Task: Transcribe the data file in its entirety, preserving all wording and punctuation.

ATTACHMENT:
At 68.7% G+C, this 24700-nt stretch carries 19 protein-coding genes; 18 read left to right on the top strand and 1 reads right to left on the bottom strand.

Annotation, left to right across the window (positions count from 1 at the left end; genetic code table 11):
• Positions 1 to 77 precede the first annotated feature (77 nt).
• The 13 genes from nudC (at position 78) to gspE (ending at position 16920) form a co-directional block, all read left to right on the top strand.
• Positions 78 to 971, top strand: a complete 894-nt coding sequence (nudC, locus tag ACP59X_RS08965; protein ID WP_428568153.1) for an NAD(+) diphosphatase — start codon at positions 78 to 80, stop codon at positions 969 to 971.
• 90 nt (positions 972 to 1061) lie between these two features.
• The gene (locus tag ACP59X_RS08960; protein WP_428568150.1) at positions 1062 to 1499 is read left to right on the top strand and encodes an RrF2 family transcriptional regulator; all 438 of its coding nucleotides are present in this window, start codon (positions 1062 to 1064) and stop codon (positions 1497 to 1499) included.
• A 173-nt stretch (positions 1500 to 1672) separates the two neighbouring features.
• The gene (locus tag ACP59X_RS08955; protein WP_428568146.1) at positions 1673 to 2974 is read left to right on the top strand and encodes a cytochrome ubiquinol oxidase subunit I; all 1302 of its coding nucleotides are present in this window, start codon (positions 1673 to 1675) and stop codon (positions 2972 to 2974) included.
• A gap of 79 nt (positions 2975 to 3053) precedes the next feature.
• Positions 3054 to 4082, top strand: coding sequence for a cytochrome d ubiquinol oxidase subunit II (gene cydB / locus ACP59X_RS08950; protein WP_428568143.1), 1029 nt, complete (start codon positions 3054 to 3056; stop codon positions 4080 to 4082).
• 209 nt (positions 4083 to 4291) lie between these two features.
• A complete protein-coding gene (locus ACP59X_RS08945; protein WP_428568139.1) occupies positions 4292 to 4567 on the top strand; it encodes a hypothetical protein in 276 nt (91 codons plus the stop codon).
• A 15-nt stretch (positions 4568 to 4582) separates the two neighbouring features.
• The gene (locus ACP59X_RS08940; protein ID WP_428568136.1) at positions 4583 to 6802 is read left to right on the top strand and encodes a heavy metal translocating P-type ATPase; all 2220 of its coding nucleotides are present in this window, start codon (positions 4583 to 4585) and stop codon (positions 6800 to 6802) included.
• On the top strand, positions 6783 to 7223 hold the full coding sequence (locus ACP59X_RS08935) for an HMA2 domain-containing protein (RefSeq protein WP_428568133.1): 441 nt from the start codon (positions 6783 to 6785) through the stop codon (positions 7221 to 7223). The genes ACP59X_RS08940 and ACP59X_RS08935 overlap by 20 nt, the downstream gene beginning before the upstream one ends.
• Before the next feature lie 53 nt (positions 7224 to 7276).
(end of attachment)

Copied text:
At 68.7% G+C, this 24700-nt stretch carries 19 protein-coding genes; 18 read left to right on the top strand and 1 reads right to left on the bottom strand.

Annotation, left to right across the window (positions count from 1 at the left end; genetic code table 11):
• Positions 1 to 77 precede the first annotated feature (77 nt).
• The 13 genes from nudC (at position 78) to gspE (ending at position 16920) form a co-directional block, all read left to right on the top strand.
• Positions 78 to 971, top strand: a complete 894-nt coding sequence (nudC, locus tag ACP59X_RS08965; protein ID WP_428568153.1) for an NAD(+) diphosphatase — start codon at positions 78 to 80, stop codon at positions 969 to 971.
• 90 nt (positions 972 to 1061) lie between these two features.
• The gene (locus tag ACP59X_RS08960; protein WP_428568150.1) at positions 1062 to 1499 is read left to right on the top strand and encodes an RrF2 family transcriptional regulator; all 438 of its coding nucleotides are present in this window, start codon (positions 1062 to 1064) and stop codon (positions 1497 to 1499) included.
• A 173-nt stretch (positions 1500 to 1672) separates the two neighbouring features.
• The gene (locus tag ACP59X_RS08955; protein WP_428568146.1) at positions 1673 to 2974 is read left to right on the top strand and encodes a cytochrome ubiquinol oxidase subunit I; all 1302 of its coding nucleotides are present in this window, start codon (positions 1673 to 1675) and stop codon (positions 2972 to 2974) included.
• A gap of 79 nt (positions 2975 to 3053) precedes the next feature.
• Positions 3054 to 4082, top strand: coding sequence for a cytochrome d ubiquinol oxidase subunit II (gene cydB / locus ACP59X_RS08950; protein WP_428568143.1), 1029 nt, complete (start codon positions 3054 to 3056; stop codon positions 4080 to 4082).
• 209 nt (positions 4083 to 4291) lie between these two features.
• A complete protein-coding gene (locus ACP59X_RS08945; protein WP_428568139.1) occupies positions 4292 to 4567 on the top strand; it encodes a hypothetical protein in 276 nt (91 codons plus the stop codon).
• A 15-nt stretch (positions 4568 to 4582) separates the two neighbouring features.
• The gene (locus ACP59X_RS08940; protein ID WP_428568136.1) at positions 4583 to 6802 is read left to right on the top strand and encodes a heavy metal translocating P-type ATPase; all 2220 of its coding nucleotides are present in this window, start codon (positions 4583 to 4585) and stop codon (positions 6800 to 6802) included.
• On the top strand, positions 6783 to 7223 hold the full coding sequence (locus ACP59X_RS08935) for an HMA2 domain-containing protein (RefSeq protein WP_428568133.1): 441 nt from the start codon (positions 6783 to 6785) through the stop codon (positions 7221 to 7223). The genes ACP59X_RS08940 and ACP59X_RS08935 overlap by 20 nt, the downstream gene beginning before the upstream one ends.
• Before the next feature lie 53 nt (positions 7224 to 7276).